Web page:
On August 10, President Obama signed into law HR2765 entitled "Securing the Protection of our Enduring and Established Constitutional Heritage Act."  This Act received unanimous approval in both the House and the Senate.  In the latter case, before being sent to the President for signature, it received the unanimous and bipartisan support of members of the Senate Judiciary Committee.
 
The so-called "Speech Act" was in large part based on New York State's "Libel Terrorism Protection Acct," which resulted from a lawsuit brought by New York author Rachel Ehrenfeld after her book "Funding Evil" was the subject of a 2004 libel suit brought by Khaled Bin Mahfouz -- the Saudi plutocrat and libel-tourist nonpareil -- in the London High Court.  Before his recent death, Bin Mahfouz had brought more that forty such lawsuits before that plaintiff-friendly Court, and he was totally successful in silencing the many critics of his infelicitous career that included claims of terrorist financing.  It must be admitted that Bin Mahfouz had five things working for him in London: He was rich; He was Arab; He was a flaming homosexual who made London his pied-a-terre; He had the tacit support of powerful Saudis; Finally, he was the beneficiary of a Western legal system that gave the plaintiff an inordinate advantage in the presentation of evidence.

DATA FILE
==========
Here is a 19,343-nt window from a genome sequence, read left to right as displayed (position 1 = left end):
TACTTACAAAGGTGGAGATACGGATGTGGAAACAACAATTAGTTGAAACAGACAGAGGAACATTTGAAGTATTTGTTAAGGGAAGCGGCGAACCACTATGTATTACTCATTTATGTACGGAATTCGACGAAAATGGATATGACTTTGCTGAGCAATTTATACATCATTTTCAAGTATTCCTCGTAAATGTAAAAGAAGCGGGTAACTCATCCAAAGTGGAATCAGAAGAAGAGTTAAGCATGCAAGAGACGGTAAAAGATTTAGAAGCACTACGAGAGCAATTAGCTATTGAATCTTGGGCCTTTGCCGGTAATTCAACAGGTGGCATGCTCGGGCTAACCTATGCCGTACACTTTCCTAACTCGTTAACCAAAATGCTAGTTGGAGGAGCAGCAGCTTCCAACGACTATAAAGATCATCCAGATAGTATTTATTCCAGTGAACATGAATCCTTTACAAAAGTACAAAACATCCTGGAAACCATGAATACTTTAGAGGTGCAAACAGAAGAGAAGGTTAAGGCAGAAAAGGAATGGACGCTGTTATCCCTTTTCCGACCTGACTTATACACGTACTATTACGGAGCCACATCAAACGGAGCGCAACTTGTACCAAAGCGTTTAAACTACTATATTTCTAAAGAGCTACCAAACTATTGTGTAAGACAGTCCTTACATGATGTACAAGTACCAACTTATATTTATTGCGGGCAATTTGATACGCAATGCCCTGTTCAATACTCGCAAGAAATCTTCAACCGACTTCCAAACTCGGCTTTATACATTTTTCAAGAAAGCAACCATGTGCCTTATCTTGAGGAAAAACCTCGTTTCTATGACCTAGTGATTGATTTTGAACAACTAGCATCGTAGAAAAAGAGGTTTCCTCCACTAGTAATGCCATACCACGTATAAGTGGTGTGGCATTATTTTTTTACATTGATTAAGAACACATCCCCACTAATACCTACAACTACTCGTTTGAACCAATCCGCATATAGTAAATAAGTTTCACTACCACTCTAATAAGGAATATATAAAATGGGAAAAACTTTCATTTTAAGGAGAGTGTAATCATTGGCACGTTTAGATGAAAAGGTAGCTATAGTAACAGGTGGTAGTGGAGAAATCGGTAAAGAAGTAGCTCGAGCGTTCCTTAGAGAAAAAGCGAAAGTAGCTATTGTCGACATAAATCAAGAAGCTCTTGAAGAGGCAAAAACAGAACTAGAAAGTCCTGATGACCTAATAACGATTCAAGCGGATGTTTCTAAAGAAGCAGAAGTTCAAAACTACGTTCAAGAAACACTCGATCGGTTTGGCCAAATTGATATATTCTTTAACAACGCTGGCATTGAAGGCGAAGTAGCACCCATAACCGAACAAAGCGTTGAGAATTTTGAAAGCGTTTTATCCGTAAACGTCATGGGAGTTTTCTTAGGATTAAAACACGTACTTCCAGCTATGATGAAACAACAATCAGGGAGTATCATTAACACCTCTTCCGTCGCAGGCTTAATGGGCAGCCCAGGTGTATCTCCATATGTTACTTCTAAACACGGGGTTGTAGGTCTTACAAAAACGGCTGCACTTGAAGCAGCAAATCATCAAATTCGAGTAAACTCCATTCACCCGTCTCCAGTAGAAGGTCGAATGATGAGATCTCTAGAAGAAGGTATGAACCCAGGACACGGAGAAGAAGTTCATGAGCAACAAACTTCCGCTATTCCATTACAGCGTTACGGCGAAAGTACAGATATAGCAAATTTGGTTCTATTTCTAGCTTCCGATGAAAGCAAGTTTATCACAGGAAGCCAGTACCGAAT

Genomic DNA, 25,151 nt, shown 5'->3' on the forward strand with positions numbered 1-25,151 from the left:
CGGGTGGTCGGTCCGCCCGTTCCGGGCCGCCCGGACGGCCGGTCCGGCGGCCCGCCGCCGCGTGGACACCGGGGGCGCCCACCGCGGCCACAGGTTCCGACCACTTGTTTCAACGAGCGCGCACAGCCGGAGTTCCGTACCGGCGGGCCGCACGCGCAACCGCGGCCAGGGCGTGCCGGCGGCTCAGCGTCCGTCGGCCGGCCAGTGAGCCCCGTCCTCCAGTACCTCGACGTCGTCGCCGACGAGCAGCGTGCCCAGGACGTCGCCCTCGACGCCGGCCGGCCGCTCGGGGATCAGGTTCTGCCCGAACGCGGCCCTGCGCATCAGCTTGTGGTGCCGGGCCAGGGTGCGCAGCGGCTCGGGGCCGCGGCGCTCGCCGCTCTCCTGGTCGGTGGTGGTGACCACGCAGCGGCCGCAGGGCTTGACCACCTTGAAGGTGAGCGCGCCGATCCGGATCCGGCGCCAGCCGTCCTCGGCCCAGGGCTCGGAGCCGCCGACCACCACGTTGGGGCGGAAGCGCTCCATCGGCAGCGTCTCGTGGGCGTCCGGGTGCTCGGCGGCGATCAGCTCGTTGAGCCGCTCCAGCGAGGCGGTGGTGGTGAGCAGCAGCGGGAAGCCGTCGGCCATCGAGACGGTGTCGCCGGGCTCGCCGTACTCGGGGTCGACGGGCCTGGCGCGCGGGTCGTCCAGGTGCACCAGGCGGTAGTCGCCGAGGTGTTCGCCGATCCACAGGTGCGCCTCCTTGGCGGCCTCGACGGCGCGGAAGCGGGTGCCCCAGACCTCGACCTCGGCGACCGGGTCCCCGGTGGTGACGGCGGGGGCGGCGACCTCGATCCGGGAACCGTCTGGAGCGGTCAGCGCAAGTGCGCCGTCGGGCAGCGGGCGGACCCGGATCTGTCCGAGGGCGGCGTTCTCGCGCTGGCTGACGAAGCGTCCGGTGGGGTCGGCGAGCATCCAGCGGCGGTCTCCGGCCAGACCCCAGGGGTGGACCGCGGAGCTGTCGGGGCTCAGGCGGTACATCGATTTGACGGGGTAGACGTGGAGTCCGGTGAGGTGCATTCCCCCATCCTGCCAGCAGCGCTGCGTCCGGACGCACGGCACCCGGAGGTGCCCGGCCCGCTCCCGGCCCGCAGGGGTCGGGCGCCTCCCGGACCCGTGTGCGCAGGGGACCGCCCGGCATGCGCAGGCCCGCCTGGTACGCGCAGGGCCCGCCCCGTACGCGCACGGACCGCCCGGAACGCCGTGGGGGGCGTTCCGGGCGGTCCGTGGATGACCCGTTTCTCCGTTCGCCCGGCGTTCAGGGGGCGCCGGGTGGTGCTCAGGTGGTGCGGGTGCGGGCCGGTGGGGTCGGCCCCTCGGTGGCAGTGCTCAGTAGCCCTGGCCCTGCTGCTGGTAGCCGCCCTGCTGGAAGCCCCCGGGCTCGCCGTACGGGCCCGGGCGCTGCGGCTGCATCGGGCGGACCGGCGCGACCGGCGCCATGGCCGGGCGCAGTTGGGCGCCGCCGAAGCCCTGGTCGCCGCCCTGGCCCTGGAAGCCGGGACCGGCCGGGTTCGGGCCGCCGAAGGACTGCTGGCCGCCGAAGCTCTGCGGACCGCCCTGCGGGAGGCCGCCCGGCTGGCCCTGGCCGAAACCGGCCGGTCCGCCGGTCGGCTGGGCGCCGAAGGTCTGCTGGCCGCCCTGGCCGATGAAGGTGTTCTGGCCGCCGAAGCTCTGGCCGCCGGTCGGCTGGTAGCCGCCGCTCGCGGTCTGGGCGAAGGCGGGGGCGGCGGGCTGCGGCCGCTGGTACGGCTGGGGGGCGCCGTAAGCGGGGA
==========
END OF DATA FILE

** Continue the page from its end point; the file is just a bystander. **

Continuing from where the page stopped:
(Full disclosure: I was co-author of "Alms for Jihad," a book published by Cambridge University Press in 2008.  That work was also the subject of a Bin Mahfouz libel suit.  Cambridge University Press, which reportedly had a financial interest in a publishing house in Saudi Arabia, gave up without a fight.  Despite the urging of the authors who sought to contest the suit, the Press destroyed all copies of the book it had at hand.)
 
Ehrenfeld whose book was neither published nor sold in England, was fined and ordered to pay Bin Mahfouz's legal fees.  She refused.  In New York, she countersued Mahfouz on the grounds that the judgement mocked America's First Amendment protections of free speech.  In 2008, the New York State Legislature passed "Rachel's Law," which allowed New York courts to assume jurisdiction over foreign libel plaintiffs who sue New York authors and publishers in foreign courts.  Now, HR2765 expands that coverage to all States, and Congress has affirmed that the United States will no longer tolerate the threat of libel tourism.
 
HR2765 would seem on the face of it to have been a signal victory for American authors and for their free speech rights.  It would seem logical that the White House should have trumpeted its promulgation to the high heaven.  Instead, the Adminstration's silence has been deafening.  The Act was subject of no ceremony.  No photograph was released to the public, and only Representative Steve Cohen was present at its signing.  A White House press release of some forty words followed, and its innocuousness perhaps explains why the mainstrem media has not reported on the Act's passage.
 
Still, I am left to wonder: Is it possible that from beyond the grave Khaled Bin Mahfouz has won yet another victory for his patrons in Saudi Arabia?